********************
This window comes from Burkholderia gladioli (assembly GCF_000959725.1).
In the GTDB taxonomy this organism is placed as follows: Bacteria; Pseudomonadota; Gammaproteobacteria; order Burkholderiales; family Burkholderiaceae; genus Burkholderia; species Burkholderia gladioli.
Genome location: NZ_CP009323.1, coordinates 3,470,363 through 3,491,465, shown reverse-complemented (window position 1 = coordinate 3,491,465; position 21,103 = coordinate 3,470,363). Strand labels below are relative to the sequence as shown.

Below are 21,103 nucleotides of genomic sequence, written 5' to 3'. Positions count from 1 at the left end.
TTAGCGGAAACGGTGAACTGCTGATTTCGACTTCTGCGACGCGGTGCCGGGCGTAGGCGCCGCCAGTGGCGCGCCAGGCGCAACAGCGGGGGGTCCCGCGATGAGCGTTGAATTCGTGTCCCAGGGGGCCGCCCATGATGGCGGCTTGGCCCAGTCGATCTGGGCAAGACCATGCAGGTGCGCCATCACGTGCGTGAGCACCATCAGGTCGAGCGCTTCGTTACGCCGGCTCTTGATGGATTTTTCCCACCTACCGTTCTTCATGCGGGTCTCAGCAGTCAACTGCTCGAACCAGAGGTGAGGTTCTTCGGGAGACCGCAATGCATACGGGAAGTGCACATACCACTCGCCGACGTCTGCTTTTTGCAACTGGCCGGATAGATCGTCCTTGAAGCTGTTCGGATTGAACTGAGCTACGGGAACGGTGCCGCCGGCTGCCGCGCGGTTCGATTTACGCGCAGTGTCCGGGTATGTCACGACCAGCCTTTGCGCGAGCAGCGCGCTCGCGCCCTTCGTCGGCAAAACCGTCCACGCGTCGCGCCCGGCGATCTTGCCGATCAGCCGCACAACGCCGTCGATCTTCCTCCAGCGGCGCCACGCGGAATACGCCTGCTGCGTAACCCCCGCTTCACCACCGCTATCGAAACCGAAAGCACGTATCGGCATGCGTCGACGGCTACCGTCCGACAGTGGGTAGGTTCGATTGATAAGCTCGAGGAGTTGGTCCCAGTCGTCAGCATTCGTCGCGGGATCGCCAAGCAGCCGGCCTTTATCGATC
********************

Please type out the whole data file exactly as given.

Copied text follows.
This window comes from Burkholderia gladioli (assembly GCF_000959725.1).
In the GTDB taxonomy this organism is placed as follows: Bacteria; Pseudomonadota; Gammaproteobacteria; order Burkholderiales; family Burkholderiaceae; genus Burkholderia; species Burkholderia gladioli.
Genome location: NZ_CP009323.1, coordinates 3,470,363 through 3,491,465, shown reverse-complemented (window position 1 = coordinate 3,491,465; position 21,103 = coordinate 3,470,363). Strand labels below are relative to the sequence as shown.

Below are 21,103 nucleotides of genomic sequence, written 5' to 3'. Positions count from 1 at the left end.
TTAGCGGAAACGGTGAACTGCTGATTTCGACTTCTGCGACGCGGTGCCGGGCGTAGGCGCCGCCAGTGGCGCGCCAGGCGCAACAGCGGGGGGTCCCGCGATGAGCGTTGAATTCGTGTCCCAGGGGGCCGCCCATGATGGCGGCTTGGCCCAGTCGATCTGGGCAAGACCATGCAGGTGCGCCATCACGTGCGTGAGCACCATCAGGTCGAGCGCTTCGTTACGCCGGCTCTTGATGGATTTTTCCCACCTACCGTTCTTCATGCGGGTCTCAGCAGTCAACTGCTCGAACCAGAGGTGAGGTTCTTCGGGAGACCGCAATGCATACGGGAAGTGCACATACCACTCGCCGACGTCTGCTTTTTGCAACTGGCCGGATAGATCGTCCTTGAAGCTGTTCGGATTGAACTGAGCTACGGGAACGGTGCCGCCGGCTGCCGCGCGGTTCGATTTACGCGCAGTGTCCGGGTATGTCACGACCAGCCTTTGCGCGAGCAGCGCGCTCGCGCCCTTCGTCGGCAAAACCGTCCACGCGTCGCGCCCGGCGATCTTGCCGATCAGCCGCACAACGCCGTCGATCTTCCTCCAGCGGCGCCACGCGGAATACGCCTGCTGCGTAACCCCCGCTTCACCACCGCTATCGAAACCGAAAGCACGTATCGGCATGCGTCGACGGCTACCGTCCGACAGTGGGTAGGTTCGATTGATAAGCTCGAGGAGTTGGTCCCAGTCGTCAGCATTCGTCGCGGGATCGCCAAGCAGCCGGCCTTTATCGATC